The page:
Wolfgang Amadeus Mozart: 12 Variations on “Ah, vous dirai-je, maman”, K. 265
Ludwig van Beethoven: 32 Variations on an Original Theme in C Minor, WoO. 80
Ludwig van Beethoven: Piano Sonata No. 23 in F Minor, Op. 57, “Appassionata”
Akio Yashiro: 24 Preludes for Piano (Nos. 1, 2, 3, 9, 13, 17, 24)
Alexander Scriabin: Fantasy in B Minor, Op. 28
Franz Liszt: Years of Pilgrimage. Second Year: Italy, S. 161, No. 5: Petrarch’s Sonnet 104, No. 7: Fantasia quasi Sonata “After a Reading of Dante”

Mao Fujita made his debut at New York’s Carnegie Hall and has appeared with the Concertgebouw Orchestra and the Los Angeles Philharmonic. He has collaborated with such conductors as Riccardo Chailly and Andris Nelsons, and he has signed an exclusive recording contract with Sony Classical. A major highlight was his tour of Asia and Europe with the Czech Philharmonic under the baton of Semyon Bychkov as the soloist in Dvořák’s Piano Concerto. At the age of 25, all of that might have been enough, but the Japanese pianist Mao Fujita will be bringing much more to his Prague festival recital. Critics have noted the originality and freshness he brings to Mozart, even giving his music a Beethoven-like seriousness. That seriousness is brought with equal insistence to the poetic sounds of Chopin’s Ballades and Nocturnes. For his recital at the Rudolfinum, Fujita is slated to play music by both of these Viennese classicists. Chopin’s world of colours will also shine through to listeners in the music of the Russian genius Alexander Scriabin and in 24 Preludes by Japanese composer Akio Yashiro. The music of those two composers will leave no doubt with the listeners for even a moment that they both loved Chopin’s nobility of sentiment. The concert will conclude with some piano tableaux by Franz Liszt.


Mao Fujita

With an innate musical sensitivity and naturalness to his artistry, 24-year-old pianist Mao Fujita has already impressed many leading musicians as one of those special talents which come along only rarely, equally at home in Mozart as the major romantic repertoire, with the New York Times writing, "As soon as his fingers touched the keys, waves of airy filigree, beautifully shaped and accomplished, emerged in almost continuous streams” on the occasion of his US debut at Carnegie Hall in January 2023.

Born in Tokyo, Fujita was still studying at the Tokyo College of Music in 2017 when he took First Prize at the prestigious Concours International de Piano Clara Haskil in Switzerland, along with the Audience Award, Prix Modern Times, and the Prix Coup de Coeur, which first brought him to the attention of the international music community. He was also the Silver Medalist at the 2019 Tchaikovsky Competition in Moscow, where his special musical qualities received exceptional attention from a jury of leading musicians.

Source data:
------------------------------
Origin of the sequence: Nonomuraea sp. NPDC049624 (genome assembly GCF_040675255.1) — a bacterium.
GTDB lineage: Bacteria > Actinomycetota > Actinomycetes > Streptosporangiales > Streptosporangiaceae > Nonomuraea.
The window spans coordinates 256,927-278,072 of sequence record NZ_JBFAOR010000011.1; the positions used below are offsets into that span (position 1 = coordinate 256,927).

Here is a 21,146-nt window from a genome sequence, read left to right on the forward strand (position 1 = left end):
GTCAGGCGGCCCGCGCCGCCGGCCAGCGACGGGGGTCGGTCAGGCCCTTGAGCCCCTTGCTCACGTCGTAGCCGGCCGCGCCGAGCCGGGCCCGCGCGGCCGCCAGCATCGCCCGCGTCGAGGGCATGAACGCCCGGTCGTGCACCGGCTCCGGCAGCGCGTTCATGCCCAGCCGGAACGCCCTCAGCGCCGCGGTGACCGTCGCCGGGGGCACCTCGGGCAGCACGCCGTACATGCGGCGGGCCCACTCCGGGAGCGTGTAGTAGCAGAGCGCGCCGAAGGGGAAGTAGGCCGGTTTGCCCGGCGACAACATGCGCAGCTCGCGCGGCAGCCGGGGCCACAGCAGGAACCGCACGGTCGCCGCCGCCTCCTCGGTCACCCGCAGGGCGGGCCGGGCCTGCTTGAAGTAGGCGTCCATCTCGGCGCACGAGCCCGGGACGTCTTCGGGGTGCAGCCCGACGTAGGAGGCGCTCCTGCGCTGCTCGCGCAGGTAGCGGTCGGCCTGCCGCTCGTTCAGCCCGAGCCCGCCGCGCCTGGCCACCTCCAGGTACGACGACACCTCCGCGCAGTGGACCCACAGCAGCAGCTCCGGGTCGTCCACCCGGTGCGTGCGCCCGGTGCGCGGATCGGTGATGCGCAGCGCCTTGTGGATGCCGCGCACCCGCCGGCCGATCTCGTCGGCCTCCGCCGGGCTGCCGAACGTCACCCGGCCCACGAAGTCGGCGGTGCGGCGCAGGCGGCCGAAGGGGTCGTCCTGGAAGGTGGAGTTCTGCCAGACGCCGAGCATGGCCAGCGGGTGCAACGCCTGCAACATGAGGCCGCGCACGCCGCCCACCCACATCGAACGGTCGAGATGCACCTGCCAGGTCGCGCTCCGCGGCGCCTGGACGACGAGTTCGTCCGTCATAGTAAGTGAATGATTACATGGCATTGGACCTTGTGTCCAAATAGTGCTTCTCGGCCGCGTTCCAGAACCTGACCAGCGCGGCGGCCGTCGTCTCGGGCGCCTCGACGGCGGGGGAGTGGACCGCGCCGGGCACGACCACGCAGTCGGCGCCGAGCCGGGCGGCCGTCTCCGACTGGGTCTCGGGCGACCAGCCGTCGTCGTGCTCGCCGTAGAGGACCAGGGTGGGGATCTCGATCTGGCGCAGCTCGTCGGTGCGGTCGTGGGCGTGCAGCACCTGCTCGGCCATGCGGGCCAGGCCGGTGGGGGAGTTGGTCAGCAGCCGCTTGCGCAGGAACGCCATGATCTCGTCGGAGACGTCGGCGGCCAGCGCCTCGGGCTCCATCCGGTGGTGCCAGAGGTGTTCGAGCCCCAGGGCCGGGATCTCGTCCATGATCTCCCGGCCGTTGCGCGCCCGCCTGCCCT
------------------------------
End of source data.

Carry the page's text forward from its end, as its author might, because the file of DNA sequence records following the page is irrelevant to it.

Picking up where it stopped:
Highlights in the 2023/24 season include tours with the Gewandhaus Orchestra (Andris Nelsons), the Czech Philharmonic (Semyon Bychkov), and the Orchestre Philharmonique de Monte Carlo (Kazuki Yamada), concerts with the Bavarian Radio Symphony Orchestra (Sir John Eliot Gardiner), Israel Philharmonic (Iván Fischer), Los Angeles Philharmonic, Vienna Symphony Orchestra and Frankfurt Radio Symphony, as well as recitals at the Elbphilharmonie, among others. Fujita has performed at the Elbphilharmonie, Heidelberger Frühling, KlavierFestival Ruhr, and on tour in Japan and China.

Fujita has debuted with conductors including Riccardo Chailly, Marek Janowski, Andris Nelsons, Lahav Shani, Christoph Eschenbach, Vasily Petrenko, and Ryan Bancroft, with the Royal Concertgebouw Orchestra, Lucerne Festival Orchestra, Gewandhausorchester, Münchner Philharmoniker, Konzerthausorchester Berlin, DSO Berlin, Orchestre Philharmonique de Radio France, Filarmonica della Scala, Orchestra Sinfonica Nazionale della RAI, Israel Philharmonic Orchestra, Cleveland Orchestra, Royal Philharmonic Orchestra, Yomiuri Nippon Symphony Orchestra and Tokyo Metropolitan Symphony Orchestra. He appears regularly in solo and chamber music recitals at major piano festivals and halls in Europe and Asia, performing with Renaud Capuçon, Antoine Tamestit, Kian Soltani, Zlatomir Fung, Marc Bouchkov, and Makoto Ozone, among others.

Fujita is an exclusive Sony Classical International artist. In October 2022, his eagerly - anticipated debut album on the Sony Classical label, a studio recording of Mozart’s complete piano sonatas, was released to unanimous acclaim for its transparent sound worlds and vividly-detailed interpretation. He has performed the full sonata cycle at the Verbier Festival, the Wigmore Hall, and across Japan’s major concert halls.

Starting piano lessons at the age of three, Fujita won his first international prize in 2010 at the World Classic in Taiwan, and became a laureate of numerous national and international competitions such as the Rosario Marciano International Piano Competition in Vienna (2013), Zhuhai International Mozart Competition for Young Musicians (2015), and the Gina Bachauer International Young Artists Piano Competition (2016).

Fujita moved to Berlin in 2022 to continue his studies with Kirill Gerstein.

source: Intermusica


Rudolfinum, Dvořák Hall

The Rudolfinum is one of the most important Neo-Renaissance edifices in the Czech Republic. In its conception as a multi-purpose cultural centre it was quite unique in Europe at the time of its construction. Based on a joint design by two outstanding Czech architects, Josef Zítek and Josef Schultz, a magnificent building was erected serving for concerts, as a gallery, and as a museum. The grand opening on 7 February 1885 was attended by Crown Prince Rudolph of Austria, in whose honour the structure was named. In 1896 the very first concert of the Czech Philharmonic Orchestra took place in the Rudolfinum's main concert hall, under the baton of the composer Antonín Dvořák whose name was later bestowed on the hall.